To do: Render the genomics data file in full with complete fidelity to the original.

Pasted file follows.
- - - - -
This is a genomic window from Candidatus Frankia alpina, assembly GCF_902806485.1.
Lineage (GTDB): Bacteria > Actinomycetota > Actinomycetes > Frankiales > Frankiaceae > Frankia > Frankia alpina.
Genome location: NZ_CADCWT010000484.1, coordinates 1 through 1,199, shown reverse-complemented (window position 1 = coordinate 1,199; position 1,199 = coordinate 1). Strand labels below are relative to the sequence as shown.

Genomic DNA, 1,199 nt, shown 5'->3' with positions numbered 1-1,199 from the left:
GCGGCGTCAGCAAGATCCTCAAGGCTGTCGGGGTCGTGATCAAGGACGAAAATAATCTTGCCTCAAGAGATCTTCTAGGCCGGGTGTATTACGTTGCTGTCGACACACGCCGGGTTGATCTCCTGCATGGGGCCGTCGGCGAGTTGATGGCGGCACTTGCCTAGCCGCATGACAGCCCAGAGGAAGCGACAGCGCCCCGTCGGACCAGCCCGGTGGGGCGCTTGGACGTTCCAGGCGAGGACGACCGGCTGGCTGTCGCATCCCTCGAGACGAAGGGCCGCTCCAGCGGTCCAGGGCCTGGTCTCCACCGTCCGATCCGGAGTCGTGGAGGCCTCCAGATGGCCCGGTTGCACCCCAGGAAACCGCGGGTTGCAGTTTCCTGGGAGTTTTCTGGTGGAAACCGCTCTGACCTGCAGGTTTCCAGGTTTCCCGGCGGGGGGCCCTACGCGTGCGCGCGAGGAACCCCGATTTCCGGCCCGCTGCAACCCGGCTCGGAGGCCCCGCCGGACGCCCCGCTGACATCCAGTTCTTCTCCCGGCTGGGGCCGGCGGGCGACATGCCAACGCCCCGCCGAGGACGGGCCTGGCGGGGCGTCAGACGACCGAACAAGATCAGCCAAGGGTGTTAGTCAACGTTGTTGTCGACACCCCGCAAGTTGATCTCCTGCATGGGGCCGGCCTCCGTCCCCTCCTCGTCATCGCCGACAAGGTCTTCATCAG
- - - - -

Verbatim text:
This is a genomic window from Candidatus Frankia alpina, assembly GCF_902806485.1.
Lineage (GTDB): Bacteria > Actinomycetota > Actinomycetes > Frankiales > Frankiaceae > Frankia > Frankia alpina.
Genome location: NZ_CADCWT010000484.1, coordinates 1 through 1,199, shown reverse-complemented (window position 1 = coordinate 1,199; position 1,199 = coordinate 1). Strand labels below are relative to the sequence as shown.

Genomic DNA, 1,199 nt, shown 5'->3' with positions numbered 1-1,199 from the left:
GCGGCGTCAGCAAGATCCTCAAGGCTGTCGGGGTCGTGATCAAGGACGAAAATAATCTTGCCTCAAGAGATCTTCTAGGCCGGGTGTATTACGTTGCTGTCGACACACGCCGGGTTGATCTCCTGCATGGGGCCGTCGGCGAGTTGATGGCGGCACTTGCCTAGCCGCATGACAGCCCAGAGGAAGCGACAGCGCCCCGTCGGACCAGCCCGGTGGGGCGCTTGGACGTTCCAGGCGAGGACGACCGGCTGGCTGTCGCATCCCTCGAGACGAAGGGCCGCTCCAGCGGTCCAGGGCCTGGTCTCCACCGTCCGATCCGGAGTCGTGGAGGCCTCCAGATGGCCCGGTTGCACCCCAGGAAACCGCGGGTTGCAGTTTCCTGGGAGTTTTCTGGTGGAAACCGCTCTGACCTGCAGGTTTCCAGGTTTCCCGGCGGGGGGCCCTACGCGTGCGCGCGAGGAACCCCGATTTCCGGCCCGCTGCAACCCGGCTCGGAGGCCCCGCCGGACGCCCCGCTGACATCCAGTTCTTCTCCCGGCTGGGGCCGGCGGGCGACATGCCAACGCCCCGCCGAGGACGGGCCTGGCGGGGCGTCAGACGACCGAACAAGATCAGCCAAGGGTGTTAGTCAACGTTGTTGTCGACACCCCGCAAGTTGATCTCCTGCATGGGGCCGGCCTCCGTCCCCTCCTCGTCATCGCCGACAAGGTCTTCATCAG